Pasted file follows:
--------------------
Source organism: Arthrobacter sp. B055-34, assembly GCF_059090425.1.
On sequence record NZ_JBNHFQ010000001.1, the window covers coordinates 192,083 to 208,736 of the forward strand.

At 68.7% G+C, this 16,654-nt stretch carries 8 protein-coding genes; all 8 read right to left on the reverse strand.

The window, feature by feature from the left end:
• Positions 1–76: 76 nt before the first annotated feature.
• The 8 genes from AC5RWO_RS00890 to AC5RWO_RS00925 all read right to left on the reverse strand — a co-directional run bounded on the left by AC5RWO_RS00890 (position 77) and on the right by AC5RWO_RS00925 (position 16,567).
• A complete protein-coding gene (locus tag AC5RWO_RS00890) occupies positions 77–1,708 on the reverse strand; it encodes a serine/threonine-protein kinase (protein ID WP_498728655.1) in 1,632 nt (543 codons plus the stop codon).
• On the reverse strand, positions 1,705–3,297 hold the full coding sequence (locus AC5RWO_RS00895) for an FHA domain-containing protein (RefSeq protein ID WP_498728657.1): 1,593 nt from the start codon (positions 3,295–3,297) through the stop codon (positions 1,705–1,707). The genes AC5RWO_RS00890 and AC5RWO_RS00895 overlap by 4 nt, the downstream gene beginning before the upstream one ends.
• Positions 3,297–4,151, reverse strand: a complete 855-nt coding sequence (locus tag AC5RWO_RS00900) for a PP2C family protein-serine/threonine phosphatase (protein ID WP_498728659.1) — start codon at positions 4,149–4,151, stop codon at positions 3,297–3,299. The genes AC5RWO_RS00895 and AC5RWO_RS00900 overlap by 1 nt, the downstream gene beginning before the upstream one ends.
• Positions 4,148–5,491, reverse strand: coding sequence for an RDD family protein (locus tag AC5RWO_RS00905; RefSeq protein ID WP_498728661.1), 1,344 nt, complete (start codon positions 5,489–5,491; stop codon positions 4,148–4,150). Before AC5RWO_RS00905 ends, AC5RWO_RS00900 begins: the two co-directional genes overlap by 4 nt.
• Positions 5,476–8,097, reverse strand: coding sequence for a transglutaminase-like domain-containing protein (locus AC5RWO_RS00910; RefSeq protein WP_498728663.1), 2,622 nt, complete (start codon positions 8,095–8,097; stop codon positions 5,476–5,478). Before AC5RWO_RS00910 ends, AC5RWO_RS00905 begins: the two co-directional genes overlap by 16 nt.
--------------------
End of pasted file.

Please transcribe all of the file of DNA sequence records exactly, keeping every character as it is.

Source organism: Arthrobacter sp. B055-34, assembly GCF_059090425.1.
On sequence record NZ_JBNHFQ010000001.1, the window covers coordinates 192,083 to 208,736 of the forward strand.

At 68.7% G+C, this 16,654-nt stretch carries 8 protein-coding genes; all 8 read right to left on the reverse strand.

The window, feature by feature from the left end:
• Positions 1–76: 76 nt before the first annotated feature.
• The 8 genes from AC5RWO_RS00890 to AC5RWO_RS00925 all read right to left on the reverse strand — a co-directional run bounded on the left by AC5RWO_RS00890 (position 77) and on the right by AC5RWO_RS00925 (position 16,567).
• A complete protein-coding gene (locus tag AC5RWO_RS00890) occupies positions 77–1,708 on the reverse strand; it encodes a serine/threonine-protein kinase (protein ID WP_498728655.1) in 1,632 nt (543 codons plus the stop codon).
• On the reverse strand, positions 1,705–3,297 hold the full coding sequence (locus AC5RWO_RS00895) for an FHA domain-containing protein (RefSeq protein ID WP_498728657.1): 1,593 nt from the start codon (positions 3,295–3,297) through the stop codon (positions 1,705–1,707). The genes AC5RWO_RS00890 and AC5RWO_RS00895 overlap by 4 nt, the downstream gene beginning before the upstream one ends.
• Positions 3,297–4,151, reverse strand: a complete 855-nt coding sequence (locus tag AC5RWO_RS00900) for a PP2C family protein-serine/threonine phosphatase (protein ID WP_498728659.1) — start codon at positions 4,149–4,151, stop codon at positions 3,297–3,299. The genes AC5RWO_RS00895 and AC5RWO_RS00900 overlap by 1 nt, the downstream gene beginning before the upstream one ends.
• Positions 4,148–5,491, reverse strand: coding sequence for an RDD family protein (locus tag AC5RWO_RS00905; RefSeq protein ID WP_498728661.1), 1,344 nt, complete (start codon positions 5,489–5,491; stop codon positions 4,148–4,150). Before AC5RWO_RS00905 ends, AC5RWO_RS00900 begins: the two co-directional genes overlap by 4 nt.
• Positions 5,476–8,097, reverse strand: coding sequence for a transglutaminase-like domain-containing protein (locus AC5RWO_RS00910; RefSeq protein WP_498728663.1), 2,622 nt, complete (start codon positions 8,095–8,097; stop codon positions 5,476–5,478). Before AC5RWO_RS00910 ends, AC5RWO_RS00905 begins: the two co-directional genes overlap by 16 nt.